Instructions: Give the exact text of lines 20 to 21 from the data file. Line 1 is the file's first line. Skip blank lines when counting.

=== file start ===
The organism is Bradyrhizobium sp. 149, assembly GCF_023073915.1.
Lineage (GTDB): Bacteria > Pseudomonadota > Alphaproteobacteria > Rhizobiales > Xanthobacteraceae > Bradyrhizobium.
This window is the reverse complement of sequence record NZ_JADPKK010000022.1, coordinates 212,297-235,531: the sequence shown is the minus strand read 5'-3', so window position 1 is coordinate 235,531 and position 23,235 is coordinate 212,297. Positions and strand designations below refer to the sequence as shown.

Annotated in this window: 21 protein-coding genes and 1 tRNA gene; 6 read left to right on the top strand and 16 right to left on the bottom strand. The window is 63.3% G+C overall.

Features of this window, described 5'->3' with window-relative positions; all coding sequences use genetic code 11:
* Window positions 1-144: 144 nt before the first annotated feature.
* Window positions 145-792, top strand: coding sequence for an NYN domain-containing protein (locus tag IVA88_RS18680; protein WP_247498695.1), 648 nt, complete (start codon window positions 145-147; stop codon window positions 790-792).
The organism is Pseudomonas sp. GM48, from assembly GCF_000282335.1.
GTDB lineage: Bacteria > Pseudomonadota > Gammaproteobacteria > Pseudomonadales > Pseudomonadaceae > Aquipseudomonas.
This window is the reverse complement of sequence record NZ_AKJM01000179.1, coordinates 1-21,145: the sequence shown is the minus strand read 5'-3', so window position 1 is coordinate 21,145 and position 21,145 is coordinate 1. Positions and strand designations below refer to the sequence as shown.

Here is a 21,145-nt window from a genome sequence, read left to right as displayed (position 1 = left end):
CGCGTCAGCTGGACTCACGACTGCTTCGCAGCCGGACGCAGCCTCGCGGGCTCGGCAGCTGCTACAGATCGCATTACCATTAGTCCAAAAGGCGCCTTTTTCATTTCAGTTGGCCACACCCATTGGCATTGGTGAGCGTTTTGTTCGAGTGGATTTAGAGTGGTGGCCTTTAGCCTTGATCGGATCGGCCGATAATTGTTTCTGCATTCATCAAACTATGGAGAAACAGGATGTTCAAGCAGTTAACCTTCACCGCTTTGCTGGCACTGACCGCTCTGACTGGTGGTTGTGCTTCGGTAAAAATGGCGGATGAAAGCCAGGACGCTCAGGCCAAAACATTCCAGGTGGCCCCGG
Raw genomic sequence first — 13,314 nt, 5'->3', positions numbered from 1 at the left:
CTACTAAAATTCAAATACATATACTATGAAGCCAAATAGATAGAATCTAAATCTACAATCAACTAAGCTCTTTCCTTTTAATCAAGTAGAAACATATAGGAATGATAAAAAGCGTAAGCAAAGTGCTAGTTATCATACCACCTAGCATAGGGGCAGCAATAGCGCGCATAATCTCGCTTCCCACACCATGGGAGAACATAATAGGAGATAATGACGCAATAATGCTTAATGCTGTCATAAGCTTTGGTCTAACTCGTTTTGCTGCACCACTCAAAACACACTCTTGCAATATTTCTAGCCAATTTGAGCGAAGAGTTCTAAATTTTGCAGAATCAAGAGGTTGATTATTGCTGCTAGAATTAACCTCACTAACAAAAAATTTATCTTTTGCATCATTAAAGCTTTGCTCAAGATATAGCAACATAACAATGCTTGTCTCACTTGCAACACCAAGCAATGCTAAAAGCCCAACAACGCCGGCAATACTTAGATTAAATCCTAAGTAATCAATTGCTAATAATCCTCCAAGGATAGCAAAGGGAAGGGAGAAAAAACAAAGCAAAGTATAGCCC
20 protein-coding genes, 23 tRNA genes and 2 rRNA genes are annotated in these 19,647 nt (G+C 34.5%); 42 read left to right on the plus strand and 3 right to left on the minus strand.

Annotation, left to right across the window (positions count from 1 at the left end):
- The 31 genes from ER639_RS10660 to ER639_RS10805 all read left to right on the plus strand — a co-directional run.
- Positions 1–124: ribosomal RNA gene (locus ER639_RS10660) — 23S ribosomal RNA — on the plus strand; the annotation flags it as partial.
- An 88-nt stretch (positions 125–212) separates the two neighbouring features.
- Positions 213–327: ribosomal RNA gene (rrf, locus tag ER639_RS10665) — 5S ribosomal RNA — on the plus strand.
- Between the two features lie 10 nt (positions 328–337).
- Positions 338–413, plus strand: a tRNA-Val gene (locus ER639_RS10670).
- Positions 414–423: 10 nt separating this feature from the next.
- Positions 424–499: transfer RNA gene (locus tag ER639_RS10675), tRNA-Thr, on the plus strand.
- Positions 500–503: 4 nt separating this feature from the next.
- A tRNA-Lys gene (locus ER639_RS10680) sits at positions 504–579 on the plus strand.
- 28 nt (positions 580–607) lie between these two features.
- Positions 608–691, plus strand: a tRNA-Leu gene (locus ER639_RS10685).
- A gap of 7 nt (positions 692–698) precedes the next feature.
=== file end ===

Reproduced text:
- Positions 213–327: ribosomal RNA gene (rrf, locus tag ER639_RS10665) — 5S ribosomal RNA — on the plus strand.
- Between the two features lie 10 nt (positions 328–337).